The name of the dish itself comes from the Swedish word meaning ‘to bury’. This refers back to the original gravlax, which was just salted and buried in the ground to ferment before being eaten, a technique similar to Norwegian rakfisk (page 175).

The use of white pepper and dill as aromatics, which is completely dominating gravlax recipes today, started in the eighteenth century, but before that the fish was probably not seasoned at all, except by the cure itself.

Preparation time: 20 minutes
Curing time: 2 days
Serves: 4 as a stand-alone dish

Ingredients

• 1 x 1-kg/2¼-lb salmon fillet, skin on, pin bones removed and patted dry
• 4 tablespoons salt
• 4 tablespoons sugar
• 20 white peppercorns, coarsely crushed
• 1 bunch dill, stalks and fronds separated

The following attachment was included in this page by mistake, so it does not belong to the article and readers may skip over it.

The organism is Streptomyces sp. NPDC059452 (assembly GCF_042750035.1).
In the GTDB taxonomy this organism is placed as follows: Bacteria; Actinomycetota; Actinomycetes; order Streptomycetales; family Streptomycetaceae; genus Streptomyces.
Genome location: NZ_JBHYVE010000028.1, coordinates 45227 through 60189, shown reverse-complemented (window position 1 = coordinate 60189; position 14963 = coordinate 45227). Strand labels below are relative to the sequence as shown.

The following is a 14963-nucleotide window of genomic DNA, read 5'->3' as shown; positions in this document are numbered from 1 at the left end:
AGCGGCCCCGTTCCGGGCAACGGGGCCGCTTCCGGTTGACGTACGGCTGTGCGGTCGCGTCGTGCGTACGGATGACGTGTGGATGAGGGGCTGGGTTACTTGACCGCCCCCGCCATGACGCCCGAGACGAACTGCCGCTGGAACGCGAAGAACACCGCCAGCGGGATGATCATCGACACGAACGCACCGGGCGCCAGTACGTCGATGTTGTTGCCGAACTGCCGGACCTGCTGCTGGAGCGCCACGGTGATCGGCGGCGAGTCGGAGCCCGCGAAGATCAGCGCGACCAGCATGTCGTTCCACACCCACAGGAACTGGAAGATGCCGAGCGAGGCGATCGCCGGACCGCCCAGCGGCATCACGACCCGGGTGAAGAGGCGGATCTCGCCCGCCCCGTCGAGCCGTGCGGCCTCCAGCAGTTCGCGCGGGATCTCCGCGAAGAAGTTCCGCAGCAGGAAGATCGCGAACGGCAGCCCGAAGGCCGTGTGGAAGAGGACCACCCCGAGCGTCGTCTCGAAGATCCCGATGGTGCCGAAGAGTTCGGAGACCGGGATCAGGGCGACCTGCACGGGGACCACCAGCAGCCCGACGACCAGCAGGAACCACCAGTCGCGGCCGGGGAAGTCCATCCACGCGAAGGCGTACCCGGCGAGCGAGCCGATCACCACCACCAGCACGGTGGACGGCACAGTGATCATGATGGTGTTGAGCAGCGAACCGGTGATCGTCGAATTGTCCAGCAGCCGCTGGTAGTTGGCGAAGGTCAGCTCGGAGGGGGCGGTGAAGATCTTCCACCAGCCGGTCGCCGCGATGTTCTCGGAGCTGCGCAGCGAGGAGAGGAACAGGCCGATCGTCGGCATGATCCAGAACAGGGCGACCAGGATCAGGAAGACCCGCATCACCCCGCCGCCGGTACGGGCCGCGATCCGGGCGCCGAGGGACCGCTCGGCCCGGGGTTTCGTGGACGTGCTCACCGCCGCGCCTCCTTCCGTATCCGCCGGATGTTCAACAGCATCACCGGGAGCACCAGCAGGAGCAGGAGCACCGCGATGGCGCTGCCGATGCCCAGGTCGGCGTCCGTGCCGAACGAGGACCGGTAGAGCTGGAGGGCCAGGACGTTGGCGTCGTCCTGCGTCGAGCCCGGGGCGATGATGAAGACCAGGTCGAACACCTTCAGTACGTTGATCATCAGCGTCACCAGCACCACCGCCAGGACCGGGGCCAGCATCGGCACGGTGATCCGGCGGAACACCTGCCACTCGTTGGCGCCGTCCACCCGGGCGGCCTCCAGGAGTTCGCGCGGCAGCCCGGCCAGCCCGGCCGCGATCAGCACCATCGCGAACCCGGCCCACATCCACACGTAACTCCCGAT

Instructions

Cure according to the method on page 190* (see below), curing fish with salt and sugar.
I like to cure the salmon for about 24 hours before washing off the cure mix. I then like to leave it for another 24 hours after the cure is washed off, before eating, so that the cure can even out in the fish.

*Additional Recipes

Salt and Sugar Curing Method 

Remove the pin bones from a clean and evenly thick piece of fish fillet. Rub it all over with a mixture of salt, sugar and aromatics. I like to store the fish and the curing mix in a plastic bag, which makes it easy to keep the whole surface of the fish in contact with the cure, ensuring an even result. When the fish is thoroughly coated, place it in its bag on a tray and set a few plates on top to weight it down a little (or use something else flat and suitably heavy). Transfer it to the refrigerator to cure for the required length of time.

To stop the cure, take the fish out of the bag and either rinse it quickly under cold running water or scrape the cure and seasonings off it. Transfer the fish to a new plastic bag, place it back on the tray and return it to the refrigerator. This allows the cure to even out within the fish. Leave it for about the same length of time as it was in the curing mix.